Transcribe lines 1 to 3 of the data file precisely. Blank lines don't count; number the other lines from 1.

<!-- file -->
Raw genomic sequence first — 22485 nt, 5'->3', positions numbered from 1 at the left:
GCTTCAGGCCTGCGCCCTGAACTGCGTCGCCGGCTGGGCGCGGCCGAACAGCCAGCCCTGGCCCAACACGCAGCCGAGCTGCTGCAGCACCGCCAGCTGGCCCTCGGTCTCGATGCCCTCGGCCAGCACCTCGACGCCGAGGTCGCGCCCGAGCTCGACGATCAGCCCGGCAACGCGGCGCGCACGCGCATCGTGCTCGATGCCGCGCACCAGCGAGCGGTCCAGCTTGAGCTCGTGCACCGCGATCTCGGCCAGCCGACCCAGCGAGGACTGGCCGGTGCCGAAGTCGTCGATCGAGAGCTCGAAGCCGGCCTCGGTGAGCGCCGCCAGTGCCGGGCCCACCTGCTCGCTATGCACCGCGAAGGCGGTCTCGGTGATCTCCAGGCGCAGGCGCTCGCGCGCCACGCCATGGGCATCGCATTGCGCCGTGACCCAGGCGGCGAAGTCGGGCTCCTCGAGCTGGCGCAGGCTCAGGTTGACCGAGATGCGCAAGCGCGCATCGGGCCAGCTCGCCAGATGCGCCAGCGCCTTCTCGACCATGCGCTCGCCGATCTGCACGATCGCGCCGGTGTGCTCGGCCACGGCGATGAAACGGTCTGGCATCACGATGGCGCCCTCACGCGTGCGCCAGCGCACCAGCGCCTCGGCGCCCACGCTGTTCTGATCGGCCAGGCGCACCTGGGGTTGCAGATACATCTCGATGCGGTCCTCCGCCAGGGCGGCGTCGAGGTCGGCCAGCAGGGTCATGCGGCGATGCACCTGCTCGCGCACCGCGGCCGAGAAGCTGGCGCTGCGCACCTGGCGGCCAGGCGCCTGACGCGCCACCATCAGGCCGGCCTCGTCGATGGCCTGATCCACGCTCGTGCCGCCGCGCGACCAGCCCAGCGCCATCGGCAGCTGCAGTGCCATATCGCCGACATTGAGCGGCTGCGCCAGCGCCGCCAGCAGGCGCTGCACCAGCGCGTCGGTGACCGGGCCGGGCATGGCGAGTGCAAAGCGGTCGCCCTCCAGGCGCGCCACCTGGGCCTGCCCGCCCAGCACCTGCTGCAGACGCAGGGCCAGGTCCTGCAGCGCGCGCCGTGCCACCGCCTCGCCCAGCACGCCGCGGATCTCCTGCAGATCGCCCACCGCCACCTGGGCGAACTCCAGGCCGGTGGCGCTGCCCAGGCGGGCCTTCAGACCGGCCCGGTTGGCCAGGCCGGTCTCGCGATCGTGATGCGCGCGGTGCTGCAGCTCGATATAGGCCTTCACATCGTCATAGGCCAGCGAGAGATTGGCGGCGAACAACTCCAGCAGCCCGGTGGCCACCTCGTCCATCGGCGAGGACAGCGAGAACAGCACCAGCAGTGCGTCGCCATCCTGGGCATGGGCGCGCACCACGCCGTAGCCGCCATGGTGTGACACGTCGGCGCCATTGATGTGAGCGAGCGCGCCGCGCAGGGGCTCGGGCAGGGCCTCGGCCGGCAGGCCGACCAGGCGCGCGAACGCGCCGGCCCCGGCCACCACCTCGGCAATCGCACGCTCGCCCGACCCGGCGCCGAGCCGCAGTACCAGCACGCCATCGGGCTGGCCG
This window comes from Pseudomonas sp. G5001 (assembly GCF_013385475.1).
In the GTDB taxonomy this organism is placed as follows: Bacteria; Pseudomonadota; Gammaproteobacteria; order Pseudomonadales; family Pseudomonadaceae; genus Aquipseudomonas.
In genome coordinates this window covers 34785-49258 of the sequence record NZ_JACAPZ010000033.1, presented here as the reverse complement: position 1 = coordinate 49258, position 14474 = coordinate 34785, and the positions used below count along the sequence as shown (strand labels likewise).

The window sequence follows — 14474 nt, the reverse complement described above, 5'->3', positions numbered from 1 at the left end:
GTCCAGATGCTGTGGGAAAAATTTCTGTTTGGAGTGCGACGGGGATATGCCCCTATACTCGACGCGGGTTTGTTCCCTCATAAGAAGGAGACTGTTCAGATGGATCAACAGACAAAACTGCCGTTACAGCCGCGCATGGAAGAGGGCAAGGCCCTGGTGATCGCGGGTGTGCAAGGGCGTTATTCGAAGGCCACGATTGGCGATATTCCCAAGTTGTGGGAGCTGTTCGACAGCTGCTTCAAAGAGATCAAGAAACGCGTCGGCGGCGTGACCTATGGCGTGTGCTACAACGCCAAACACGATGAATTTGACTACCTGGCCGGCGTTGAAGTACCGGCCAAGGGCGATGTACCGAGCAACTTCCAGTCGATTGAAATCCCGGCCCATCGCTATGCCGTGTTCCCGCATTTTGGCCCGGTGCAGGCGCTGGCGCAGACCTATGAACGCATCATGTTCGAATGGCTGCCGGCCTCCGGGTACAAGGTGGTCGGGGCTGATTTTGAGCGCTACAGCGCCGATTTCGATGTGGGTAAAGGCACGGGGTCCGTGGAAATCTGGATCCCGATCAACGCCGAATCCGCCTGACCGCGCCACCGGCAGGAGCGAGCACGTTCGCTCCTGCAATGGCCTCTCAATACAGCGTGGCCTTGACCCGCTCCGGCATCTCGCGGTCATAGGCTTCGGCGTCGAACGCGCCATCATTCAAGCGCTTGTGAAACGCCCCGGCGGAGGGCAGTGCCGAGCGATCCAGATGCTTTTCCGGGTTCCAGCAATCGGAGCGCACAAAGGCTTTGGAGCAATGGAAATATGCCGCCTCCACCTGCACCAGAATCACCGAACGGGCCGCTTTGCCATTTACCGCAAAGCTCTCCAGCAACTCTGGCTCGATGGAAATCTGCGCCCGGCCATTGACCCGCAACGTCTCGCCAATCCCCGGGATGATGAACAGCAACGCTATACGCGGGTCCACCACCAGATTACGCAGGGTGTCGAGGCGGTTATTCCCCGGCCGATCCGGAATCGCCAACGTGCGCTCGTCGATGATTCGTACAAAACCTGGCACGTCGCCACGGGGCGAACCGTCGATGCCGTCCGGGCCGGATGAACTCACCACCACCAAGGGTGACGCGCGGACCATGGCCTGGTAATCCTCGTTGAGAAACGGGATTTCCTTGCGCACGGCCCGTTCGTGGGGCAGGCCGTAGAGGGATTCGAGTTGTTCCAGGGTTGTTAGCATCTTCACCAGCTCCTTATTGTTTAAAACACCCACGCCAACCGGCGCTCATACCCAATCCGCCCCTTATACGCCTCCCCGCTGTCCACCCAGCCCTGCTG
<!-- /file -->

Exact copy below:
Raw genomic sequence first — 22485 nt, 5'->3', positions numbered from 1 at the left:
GCTTCAGGCCTGCGCCCTGAACTGCGTCGCCGGCTGGGCGCGGCCGAACAGCCAGCCCTGGCCCAACACGCAGCCGAGCTGCTGCAGCACCGCCAGCTGGCCCTCGGTCTCGATGCCCTCGGCCAGCACCTCGACGCCGAGGTCGCGCCCGAGCTCGACGATCAGCCCGGCAACGCGGCGCGCACGCGCATCGTGCTCGATGCCGCGCACCAGCGAGCGGTCCAGCTTGAGCTCGTGCACCGCGATCTCGGCCAGCCGACCCAGCGAGGACTGGCCGGTGCCGAAGTCGTCGATCGAGAGCTCGAAGCCGGCCTCGGTGAGCGCCGCCAGTGCCGGGCCCACCTGCTCGCTATGCACCGCGAAGGCGGTCTCGGTGATCTCCAGGCGCAGGCGCTCGCGCGCCACGCCATGGGCATCGCATTGCGCCGTGACCCAGGCGGCGAAGTCGGGCTCCTCGAGCTGGCGCAGGCTCAGGTTGACCGAGATGCGCAAGCGCGCATCGGGCCAGCTCGCCAGATGCGCCAGCGCCTTCTCGACCATGCGCTCGCCGATCTGCACGATCGCGCCGGTGTGCTCGGCCACGGCGATGAAACGGTCTGGCATCACGATGGCGCCCTCACGCGTGCGCCAGCGCACCAGCGCCTCGGCGCCCACGCTGTTCTGATCGGCCAGGCGCACCTGGGGTTGCAGATACATCTCGATGCGGTCCTCCGCCAGGGCGGCGTCGAGGTCGGCCAGCAGGGTCATGCGGCGATGCACCTGCTCGCGCACCGCGGCCGAGAAGCTGGCGCTGCGCACCTGGCGGCCAGGCGCCTGACGCGCCACCATCAGGCCGGCCTCGTCGATGGCCTGATCCACGCTCGTGCCGCCGCGCGACCAGCCCAGCGCCATCGGCAGCTGCAGTGCCATATCGCCGACATTGAGCGGCTGCGCCAGCGCCGCCAGCAGGCGCTGCACCAGCGCGTCGGTGACCGGGCCGGGCATGGCGAGTGCAAAGCGGTCGCCCTCCAGGCGCGCCACCTGGGCCTGCCCGCCCAGCACCTGCTGCAGACGCAGGGCCAGGTCCTGCAGCGCGCGCCGTGCCACCGCCTCGCCCAGCACGCCGCGGATCTCCTGCAGATCGCCCACCGCCACCTGGGCGAACTCCAGGCCGGTGGCGCTGCCCAGGCGGGCCTTCAGACCGGCCCGGTTGGCCAGGCCGGTCTCGCGATCGTGATGCGCGCGGTGCTGCAGCTCGATATAGGCCTTCACATCGTCATAGGCCAGCGAGAGATTGGCGGCGAACAACTCCAGCAGCCCGGTGGCCACCTCGTCCATCGGCGAGGACAGCGAGAACAGCACCAGCAGTGCGTCGCCATCCTGGGCATGGGCGCGCACCACGCCGTAGCCGCCATGGTGTGACACGTCGGCGCCATTGATGTGAGCGAGCGCGCCGCGCAGGGGCTCGGGCAGGGCCTCGGCCGGCAGGCCGACCAGGCGCGCGAACGCGCCGGCCCCGGCCACCACCTCGGCAATCGCACGCTCGCCCGACCCGGCGCCGAGCCGCAGTACCAGCACGCCATCGGGCTGGCCG
This window comes from Pseudomonas sp. G5001 (assembly GCF_013385475.1).